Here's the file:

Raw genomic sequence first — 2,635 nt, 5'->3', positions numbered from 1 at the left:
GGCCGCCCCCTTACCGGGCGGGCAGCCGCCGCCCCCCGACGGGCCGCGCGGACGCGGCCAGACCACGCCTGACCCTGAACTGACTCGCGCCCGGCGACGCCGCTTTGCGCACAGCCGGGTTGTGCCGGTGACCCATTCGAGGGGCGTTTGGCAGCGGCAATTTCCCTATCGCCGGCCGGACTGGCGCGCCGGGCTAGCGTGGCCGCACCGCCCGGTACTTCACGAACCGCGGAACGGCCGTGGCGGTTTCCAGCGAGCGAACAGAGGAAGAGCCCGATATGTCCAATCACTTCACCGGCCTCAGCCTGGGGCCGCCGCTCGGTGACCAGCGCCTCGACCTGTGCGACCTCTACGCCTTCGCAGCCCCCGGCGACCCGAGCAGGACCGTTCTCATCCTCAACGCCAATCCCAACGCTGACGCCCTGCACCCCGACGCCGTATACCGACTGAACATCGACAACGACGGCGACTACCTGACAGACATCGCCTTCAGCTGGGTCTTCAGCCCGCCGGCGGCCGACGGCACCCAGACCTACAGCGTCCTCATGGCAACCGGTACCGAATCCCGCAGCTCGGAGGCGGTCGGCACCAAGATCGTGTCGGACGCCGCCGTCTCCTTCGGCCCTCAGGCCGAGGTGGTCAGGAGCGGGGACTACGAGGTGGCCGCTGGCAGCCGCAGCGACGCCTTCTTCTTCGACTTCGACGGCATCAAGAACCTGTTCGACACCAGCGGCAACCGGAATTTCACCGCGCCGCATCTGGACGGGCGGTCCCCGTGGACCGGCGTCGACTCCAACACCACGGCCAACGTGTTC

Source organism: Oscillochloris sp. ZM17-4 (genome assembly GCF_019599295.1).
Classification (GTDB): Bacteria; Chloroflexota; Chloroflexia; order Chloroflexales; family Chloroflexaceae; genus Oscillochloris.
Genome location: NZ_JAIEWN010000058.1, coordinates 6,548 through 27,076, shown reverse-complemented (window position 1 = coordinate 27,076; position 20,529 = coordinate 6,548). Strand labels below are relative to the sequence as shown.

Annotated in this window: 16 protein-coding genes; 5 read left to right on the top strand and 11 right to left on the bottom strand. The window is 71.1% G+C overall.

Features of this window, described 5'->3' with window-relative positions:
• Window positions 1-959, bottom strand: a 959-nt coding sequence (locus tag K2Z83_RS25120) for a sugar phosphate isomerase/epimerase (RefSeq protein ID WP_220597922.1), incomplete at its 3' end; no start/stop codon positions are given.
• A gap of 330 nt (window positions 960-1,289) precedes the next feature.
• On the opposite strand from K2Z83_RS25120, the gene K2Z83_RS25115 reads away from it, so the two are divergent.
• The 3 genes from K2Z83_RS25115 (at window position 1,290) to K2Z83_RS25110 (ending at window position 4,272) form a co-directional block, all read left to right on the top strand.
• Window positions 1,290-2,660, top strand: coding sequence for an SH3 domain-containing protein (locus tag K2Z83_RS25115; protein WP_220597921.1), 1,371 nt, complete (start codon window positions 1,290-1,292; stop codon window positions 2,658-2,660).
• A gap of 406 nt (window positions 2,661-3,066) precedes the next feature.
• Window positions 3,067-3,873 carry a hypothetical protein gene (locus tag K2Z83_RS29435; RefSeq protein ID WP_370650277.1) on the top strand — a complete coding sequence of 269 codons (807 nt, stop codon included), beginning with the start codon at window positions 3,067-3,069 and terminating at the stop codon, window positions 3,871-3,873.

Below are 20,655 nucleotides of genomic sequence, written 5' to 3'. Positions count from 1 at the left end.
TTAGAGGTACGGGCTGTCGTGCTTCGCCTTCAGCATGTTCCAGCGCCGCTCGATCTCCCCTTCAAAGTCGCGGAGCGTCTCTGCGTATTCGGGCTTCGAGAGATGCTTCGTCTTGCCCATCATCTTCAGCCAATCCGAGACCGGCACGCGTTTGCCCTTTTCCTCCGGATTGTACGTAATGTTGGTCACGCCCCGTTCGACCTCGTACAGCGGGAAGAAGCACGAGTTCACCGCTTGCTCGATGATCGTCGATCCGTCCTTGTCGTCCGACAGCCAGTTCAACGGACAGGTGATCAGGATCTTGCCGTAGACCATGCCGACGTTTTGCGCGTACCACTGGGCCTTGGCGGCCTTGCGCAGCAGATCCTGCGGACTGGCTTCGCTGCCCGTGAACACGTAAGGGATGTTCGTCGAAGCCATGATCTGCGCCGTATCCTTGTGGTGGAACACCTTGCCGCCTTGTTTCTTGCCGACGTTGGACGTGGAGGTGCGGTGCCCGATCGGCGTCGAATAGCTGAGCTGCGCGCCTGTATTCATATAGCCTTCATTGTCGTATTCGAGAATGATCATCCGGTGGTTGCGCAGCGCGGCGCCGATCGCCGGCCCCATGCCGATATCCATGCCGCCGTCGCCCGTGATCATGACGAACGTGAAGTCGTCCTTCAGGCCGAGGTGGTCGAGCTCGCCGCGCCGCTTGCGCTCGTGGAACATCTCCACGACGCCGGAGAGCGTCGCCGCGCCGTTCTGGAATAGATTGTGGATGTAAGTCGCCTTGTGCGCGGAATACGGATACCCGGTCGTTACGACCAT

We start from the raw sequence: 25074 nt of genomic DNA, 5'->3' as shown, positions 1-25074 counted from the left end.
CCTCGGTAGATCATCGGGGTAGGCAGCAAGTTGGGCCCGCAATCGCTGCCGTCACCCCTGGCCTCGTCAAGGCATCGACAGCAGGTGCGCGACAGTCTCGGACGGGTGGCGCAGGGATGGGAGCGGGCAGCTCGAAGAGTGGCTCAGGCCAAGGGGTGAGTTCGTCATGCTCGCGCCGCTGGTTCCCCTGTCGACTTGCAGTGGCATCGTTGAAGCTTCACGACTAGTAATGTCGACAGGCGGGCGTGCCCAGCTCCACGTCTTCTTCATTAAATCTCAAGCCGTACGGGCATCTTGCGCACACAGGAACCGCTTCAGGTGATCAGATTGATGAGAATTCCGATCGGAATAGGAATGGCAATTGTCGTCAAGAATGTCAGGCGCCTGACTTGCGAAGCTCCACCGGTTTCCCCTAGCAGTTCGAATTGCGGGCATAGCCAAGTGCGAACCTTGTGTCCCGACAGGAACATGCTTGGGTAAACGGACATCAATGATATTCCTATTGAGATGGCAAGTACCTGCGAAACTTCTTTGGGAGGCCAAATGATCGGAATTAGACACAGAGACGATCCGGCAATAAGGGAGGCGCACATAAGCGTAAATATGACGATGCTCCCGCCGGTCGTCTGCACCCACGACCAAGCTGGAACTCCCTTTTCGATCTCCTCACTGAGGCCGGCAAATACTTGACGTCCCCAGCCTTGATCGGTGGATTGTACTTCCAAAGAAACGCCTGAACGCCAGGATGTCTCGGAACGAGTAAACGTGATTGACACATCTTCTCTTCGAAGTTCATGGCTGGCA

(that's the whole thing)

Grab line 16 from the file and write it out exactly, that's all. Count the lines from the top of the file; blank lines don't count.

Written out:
TTAGAGGTACGGGCTGTCGTGCTTCGCCTTCAGCATGTTCCAGCGCCGCTCGATCTCCCCTTCAAAGTCGCGGAGCGTCTCTGCGTATTCGGGCTTCGAGAGATGCTTCGTCTTGCCCATCATCTTCAGCCAATCCGAGACCGGCACGCGTTTGCCCTTTTCCTCCGGATTGTACGTAATGTTGGTCACGCCCCGTTCGACCTCGTACAGCGGGAAGAAGCACGAGTTCACCGCTTGCTCGATGATCGTCGATCCGTCCTTGTCGTCCGACAGCCAGTTCAACGGACAGGTGATCAGGATCTTGCCGTAGACCATGCCGACGTTTTGCGCGTACCACTGGGCCTTGGCGGCCTTGCGCAGCAGATCCTGCGGACTGGCTTCGCTGCCCGTGAACACGTAAGGGATGTTCGTCGAAGCCATGATCTGCGCCGTATCCTTGTGGTGGAACACCTTGCCGCCTTGTTTCTTGCCGACGTTGGACGTGGAGGTGCGGTGCCCGATCGGCGTCGAATAGCTGAGCTGCGCGCCTGTATTCATATAGCCTTCATTGTCGTATTCGAGAATGATCATCCGGTGGTTGCGCAGCGCGGCGCCGATCGCCGGCCCCATGCCGATATCCATGCCGCCGTCGCCCGTGATCATGACGAACGTGAAGTCGTCCTTCAGGCCGAGGTGGTCGAGCTCGCCGCGCCGCTTGCGCTCGTGGAACATCTCCACGACGCCGGAGAGCGTCGCCGCGCCGTTCTGGAATAGATTGTGGATGTAAGTCGCCTTGTGCGCGGAATACGGATACCCGGTCGTTACGACCAT